"The assumption that insects are, by virtue of their size or their lack of an internal skeleton, necessarily simple has frequently beguiled researchers into overly reductionistic hypotheses" (Gould, 83).
The queen mates "once" (over a few days) in her life with 7-17 drones (males), who actually sort of explode and die. She stores the sperm for years (Winston, 209). She lays 1,000 to 1,500 eggs a day (Bonney, 29); unfertilized eggs become drones and fertilized ones become workers. (Who came up with this "the birds and the bees" stuff anyway?)
Almost all honeybees are female (the 40,000 workers and the queen). The only known purpose of the 100s of males is to mate with the queen. These drones are thrown out of the hive before winter so their useless selves don't eat any of the honey. (Yes, the folks at Star Trek are confused about the whole drone/worker thing. Personally, I think American capitalists would find a Borg ship full of highly organized workers far scarier than one full of drones, whom they, no doubt, would like to employ.)
Honeybees communicate with each other (it's all part of the "hive mind," you
know. OK, OK, I'll stop.) They do this through pheromones (excreted odors),
sound produced by vibration of the wings, and through the language of dance.
Using sound and dance, foragers alert the rest of the hive to quality food
sources. They convey the distance (number of waggles and sounds), direction, and
quality (duration of the dance) of the food source. If the food is close, the
dance pretty much just goes in circles and everyone gets the picture. Bees
watching the dance can make a noise and the dancer stops to let the requesting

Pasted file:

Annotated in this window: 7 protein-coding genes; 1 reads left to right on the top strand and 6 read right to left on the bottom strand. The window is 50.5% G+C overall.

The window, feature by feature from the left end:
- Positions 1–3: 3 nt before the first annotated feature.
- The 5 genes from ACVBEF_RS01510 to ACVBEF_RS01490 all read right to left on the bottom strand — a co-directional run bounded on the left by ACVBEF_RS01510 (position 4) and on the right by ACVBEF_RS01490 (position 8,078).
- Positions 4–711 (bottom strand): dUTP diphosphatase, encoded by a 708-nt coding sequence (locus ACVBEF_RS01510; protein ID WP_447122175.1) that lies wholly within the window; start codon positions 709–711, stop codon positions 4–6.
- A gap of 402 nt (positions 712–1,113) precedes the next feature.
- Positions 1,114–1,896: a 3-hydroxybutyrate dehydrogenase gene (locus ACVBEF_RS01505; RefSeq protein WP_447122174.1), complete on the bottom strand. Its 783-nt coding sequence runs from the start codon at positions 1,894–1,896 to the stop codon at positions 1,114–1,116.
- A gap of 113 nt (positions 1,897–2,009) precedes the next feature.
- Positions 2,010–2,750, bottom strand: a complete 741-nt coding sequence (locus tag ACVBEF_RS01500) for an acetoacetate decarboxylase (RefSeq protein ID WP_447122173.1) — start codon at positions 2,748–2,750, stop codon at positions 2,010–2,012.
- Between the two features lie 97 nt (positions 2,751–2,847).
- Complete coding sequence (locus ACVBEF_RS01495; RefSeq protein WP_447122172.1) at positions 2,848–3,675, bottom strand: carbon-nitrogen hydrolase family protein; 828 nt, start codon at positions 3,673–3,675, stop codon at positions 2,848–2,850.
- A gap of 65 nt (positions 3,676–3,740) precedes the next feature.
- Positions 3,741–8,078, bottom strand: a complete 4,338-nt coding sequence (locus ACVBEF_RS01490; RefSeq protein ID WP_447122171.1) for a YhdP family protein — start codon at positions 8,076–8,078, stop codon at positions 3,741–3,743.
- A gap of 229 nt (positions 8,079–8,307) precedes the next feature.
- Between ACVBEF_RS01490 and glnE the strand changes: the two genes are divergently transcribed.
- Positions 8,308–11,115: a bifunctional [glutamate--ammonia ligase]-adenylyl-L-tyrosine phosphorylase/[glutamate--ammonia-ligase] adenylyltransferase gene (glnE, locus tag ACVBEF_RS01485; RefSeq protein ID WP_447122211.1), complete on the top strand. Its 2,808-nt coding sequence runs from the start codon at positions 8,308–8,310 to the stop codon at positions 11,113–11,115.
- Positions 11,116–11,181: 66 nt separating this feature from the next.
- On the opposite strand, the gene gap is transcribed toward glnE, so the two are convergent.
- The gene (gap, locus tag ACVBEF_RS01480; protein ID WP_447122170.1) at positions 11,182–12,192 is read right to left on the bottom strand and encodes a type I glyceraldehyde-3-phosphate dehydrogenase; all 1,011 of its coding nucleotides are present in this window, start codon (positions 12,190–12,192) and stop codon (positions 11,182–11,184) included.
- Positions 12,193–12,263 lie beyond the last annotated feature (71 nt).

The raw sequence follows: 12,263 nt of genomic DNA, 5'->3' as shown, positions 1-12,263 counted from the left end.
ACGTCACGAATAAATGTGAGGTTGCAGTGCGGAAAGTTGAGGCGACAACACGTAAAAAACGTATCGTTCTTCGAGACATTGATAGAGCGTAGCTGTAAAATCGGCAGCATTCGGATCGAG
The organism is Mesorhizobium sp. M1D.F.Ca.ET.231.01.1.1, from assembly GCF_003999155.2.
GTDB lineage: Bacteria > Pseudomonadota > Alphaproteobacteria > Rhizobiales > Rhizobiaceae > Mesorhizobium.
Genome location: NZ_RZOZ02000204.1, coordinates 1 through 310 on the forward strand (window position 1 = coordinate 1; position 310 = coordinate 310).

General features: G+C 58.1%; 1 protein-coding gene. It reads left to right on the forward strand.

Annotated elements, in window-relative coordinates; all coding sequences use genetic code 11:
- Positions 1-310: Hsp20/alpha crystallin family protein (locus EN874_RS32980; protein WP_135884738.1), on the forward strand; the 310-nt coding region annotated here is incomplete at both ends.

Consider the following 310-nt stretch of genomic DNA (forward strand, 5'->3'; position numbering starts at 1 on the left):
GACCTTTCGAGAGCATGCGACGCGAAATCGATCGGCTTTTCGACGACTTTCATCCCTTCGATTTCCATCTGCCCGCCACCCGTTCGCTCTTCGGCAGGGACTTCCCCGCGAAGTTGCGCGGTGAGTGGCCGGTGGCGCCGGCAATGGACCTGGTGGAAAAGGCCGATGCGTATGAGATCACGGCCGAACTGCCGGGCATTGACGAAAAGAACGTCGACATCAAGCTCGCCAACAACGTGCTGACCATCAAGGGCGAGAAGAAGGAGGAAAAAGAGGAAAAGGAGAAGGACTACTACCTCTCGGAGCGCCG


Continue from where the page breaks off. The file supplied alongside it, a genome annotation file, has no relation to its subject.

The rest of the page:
bee taste the food. The bees can accurately perform the waggle dance regardless
of cross winds or the original path taken to find the food. Indeed, when a scout
bee finds food she makes a beeline back for the hive and somehow manages to
calculate a straight shot.
A bee stinger (Root, 598):
"One of the most amazing attributes of a honey bee colony is its ability to project its foraging operation over an immense area around the hive: at least 100 km2" (Seeley, 47). "If bees were the size of people, the Harvard University biologist Edward O. Wilson once remarked, a single colony could collect nectar and pollen from half the state of Texas" (Buchmann & Nabham, 22).
Bees have a division of labor that is roughly age based (although probably not age driven) (Seeley, 241). Young workers can be found cleaning cells, capping and removing caps on cells with larvae in them, tending to the brood, tending to the queen, receiving nectar, packing pollen, building comb, cleaning the hive, ventilating (through fanning of the wings), and guarding the entrance. Later tasks include foraging for nectar, pollen, water and propolis with bees specializing in one area (Winston, 96). Yes, that Bee Movie stuff about choosing one job for the rest of your life was a big fat lie. I'll leave it to you to decide if it's just a stupid plot device or capitalist propoganda trying to normalize the idea of corporate life sentences.
Honeybees are not domesticated (Gould, 17). This is not because humans haven't tried; the earliest recorded beekeepers were the ancient Egyptians (Gould, 5). Viva la resistance!